Though indigenous to Australia, very little is known about the history of Anise Myrtle essential oil because the tree from which it is extracted, Syzygium anisatum, is so rare. It is known that Anise flavour has always been popular in sweet and savoury dishes alike, and the Aboriginal people used it medicinally for its revitalising tonic effects. The Anise Myrtle plant became nearly extinct during World War II when farmers stripped the lush rainforests of this plant to overcome a shortage of aniseed flavouring, but today reforestation projects and plantations in New South Wales are allowing Australians and the rest of the world to once again enjoy the offerings of Anise Myrtle essential oil.
The Syzygium anisatum is an extremely rare Australian rainforest tree that grows to about 40 metres in its natural environments of the Bellingen and Nambucca river valleys. Today it is grown on plantations around northeastern New South Wales and grows to approximately 15 metres. Anise Myrtle essential oil is extracted by harvesting the stems and branches of the trees and placing them through an hour of steam distillation.
Though new to the essential oil industry, pure Anise Myrtle oil is gaining a strong reputation for its superior Anethole content and succulent aroma that many consider to be fresher than that of traditional Anise essential oil. Anise Myrtle is also known as Ringwood or Aniseed Myrtle, can best be described as a sweet licorice and aniseed scent and ranges from colourless to pale yellow or purple. It has many valuable properties, including possessing more than 5 times the antioxidants of blueberries. Anise Myrtle essential oil is also an antibacterial, antiseptic, expectorant, insecticide, anesthetic, fungicide, antispasmodic, nervine, and tonic.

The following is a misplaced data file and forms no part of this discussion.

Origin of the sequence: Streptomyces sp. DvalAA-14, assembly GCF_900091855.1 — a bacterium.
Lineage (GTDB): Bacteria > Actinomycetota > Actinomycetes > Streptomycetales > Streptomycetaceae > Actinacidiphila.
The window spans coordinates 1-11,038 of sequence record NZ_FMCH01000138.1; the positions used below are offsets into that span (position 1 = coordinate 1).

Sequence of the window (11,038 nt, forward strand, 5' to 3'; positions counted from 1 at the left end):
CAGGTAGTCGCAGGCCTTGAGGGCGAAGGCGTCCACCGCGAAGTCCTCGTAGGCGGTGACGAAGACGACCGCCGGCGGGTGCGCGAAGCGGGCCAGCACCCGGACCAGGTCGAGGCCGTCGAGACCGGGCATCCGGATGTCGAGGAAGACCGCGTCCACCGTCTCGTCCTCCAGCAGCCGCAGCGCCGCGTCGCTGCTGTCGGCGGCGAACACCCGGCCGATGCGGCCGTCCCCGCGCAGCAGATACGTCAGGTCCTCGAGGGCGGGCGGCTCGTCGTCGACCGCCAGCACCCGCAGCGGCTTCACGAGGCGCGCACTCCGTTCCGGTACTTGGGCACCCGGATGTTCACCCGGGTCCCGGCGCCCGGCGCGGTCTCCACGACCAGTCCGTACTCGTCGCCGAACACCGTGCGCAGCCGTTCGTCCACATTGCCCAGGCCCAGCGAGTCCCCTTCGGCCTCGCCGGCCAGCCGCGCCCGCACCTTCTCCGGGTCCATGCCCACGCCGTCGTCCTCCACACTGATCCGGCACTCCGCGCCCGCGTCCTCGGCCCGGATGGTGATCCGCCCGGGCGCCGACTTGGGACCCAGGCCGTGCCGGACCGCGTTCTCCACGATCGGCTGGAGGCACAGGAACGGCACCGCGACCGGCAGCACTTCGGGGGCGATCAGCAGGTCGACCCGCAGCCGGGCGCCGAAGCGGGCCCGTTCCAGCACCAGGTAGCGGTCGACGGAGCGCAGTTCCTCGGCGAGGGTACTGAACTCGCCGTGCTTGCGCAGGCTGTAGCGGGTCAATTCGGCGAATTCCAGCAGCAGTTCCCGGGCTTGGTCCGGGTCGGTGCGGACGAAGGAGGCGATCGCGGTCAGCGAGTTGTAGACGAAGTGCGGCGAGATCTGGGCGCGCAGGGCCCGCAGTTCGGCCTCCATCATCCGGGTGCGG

Emotionally, Anise Myrtle essential oil is calming, uplifting, and soothing. This makes it perfect to alleviate depression, anxiety, and even insomnia. It is effective to combat feelings of misdirection and restlessness.
Physically, Anise Myrtle is valuable to fight harmful bacteria like the common Staphylococcus aureus and Candida albicans, as well as fungi. Its role as an expectorant also means it can treat chest and respiratory conditions, and many find it to calm menstrual cramping as well.
Used for skin care with excellent antiseptic and antibacterial qualities, mix 3 drops Anise Myrtle, 3 drops Tea Tree and 3 drops Eucalyptus with 1 ounce Sweet Almond oil to use as a spot dab for acne or rub on the chest as an excellent inhale for colds and flus. Anise Myrtle essential oil blends nicely with Cardamon, Caraway, Cedarwood, Coriander, Eucalyptus, Rosewood, and Tea Tree.